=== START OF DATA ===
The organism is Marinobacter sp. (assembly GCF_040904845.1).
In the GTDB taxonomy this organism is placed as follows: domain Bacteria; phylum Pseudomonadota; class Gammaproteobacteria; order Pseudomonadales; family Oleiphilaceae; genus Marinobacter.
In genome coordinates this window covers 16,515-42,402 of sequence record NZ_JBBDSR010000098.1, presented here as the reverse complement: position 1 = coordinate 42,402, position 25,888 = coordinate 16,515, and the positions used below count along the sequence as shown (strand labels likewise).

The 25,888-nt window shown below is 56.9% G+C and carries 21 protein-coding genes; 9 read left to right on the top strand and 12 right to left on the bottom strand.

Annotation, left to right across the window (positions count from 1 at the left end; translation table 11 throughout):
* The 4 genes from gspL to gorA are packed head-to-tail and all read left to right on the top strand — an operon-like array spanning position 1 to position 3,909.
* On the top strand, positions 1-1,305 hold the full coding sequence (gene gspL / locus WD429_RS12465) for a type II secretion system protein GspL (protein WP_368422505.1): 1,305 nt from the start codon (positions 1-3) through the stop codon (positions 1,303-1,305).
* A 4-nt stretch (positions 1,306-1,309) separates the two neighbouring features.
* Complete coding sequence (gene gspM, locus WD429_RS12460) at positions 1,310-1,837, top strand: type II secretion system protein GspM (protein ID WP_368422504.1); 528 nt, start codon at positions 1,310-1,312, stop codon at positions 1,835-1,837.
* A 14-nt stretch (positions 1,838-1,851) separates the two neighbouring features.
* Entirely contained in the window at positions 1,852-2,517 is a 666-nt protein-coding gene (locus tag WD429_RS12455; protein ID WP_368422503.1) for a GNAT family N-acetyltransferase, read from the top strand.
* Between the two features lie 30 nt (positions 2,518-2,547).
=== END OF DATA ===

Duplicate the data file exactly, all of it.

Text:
The organism is Marinobacter sp. (assembly GCF_040904845.1).
In the GTDB taxonomy this organism is placed as follows: domain Bacteria; phylum Pseudomonadota; class Gammaproteobacteria; order Pseudomonadales; family Oleiphilaceae; genus Marinobacter.
In genome coordinates this window covers 16,515-42,402 of sequence record NZ_JBBDSR010000098.1, presented here as the reverse complement: position 1 = coordinate 42,402, position 25,888 = coordinate 16,515, and the positions used below count along the sequence as shown (strand labels likewise).

The 25,888-nt window shown below is 56.9% G+C and carries 21 protein-coding genes; 9 read left to right on the top strand and 12 right to left on the bottom strand.

Annotation, left to right across the window (positions count from 1 at the left end; translation table 11 throughout):
* The 4 genes from gspL to gorA are packed head-to-tail and all read left to right on the top strand — an operon-like array spanning position 1 to position 3,909.
* On the top strand, positions 1-1,305 hold the full coding sequence (gene gspL / locus WD429_RS12465) for a type II secretion system protein GspL (protein WP_368422505.1): 1,305 nt from the start codon (positions 1-3) through the stop codon (positions 1,303-1,305).
* A 4-nt stretch (positions 1,306-1,309) separates the two neighbouring features.
* Complete coding sequence (gene gspM, locus WD429_RS12460) at positions 1,310-1,837, top strand: type II secretion system protein GspM (protein ID WP_368422504.1); 528 nt, start codon at positions 1,310-1,312, stop codon at positions 1,835-1,837.
* A 14-nt stretch (positions 1,838-1,851) separates the two neighbouring features.
* Entirely contained in the window at positions 1,852-2,517 is a 666-nt protein-coding gene (locus tag WD429_RS12455; protein ID WP_368422503.1) for a GNAT family N-acetyltransferase, read from the top strand.
* Between the two features lie 30 nt (positions 2,518-2,547).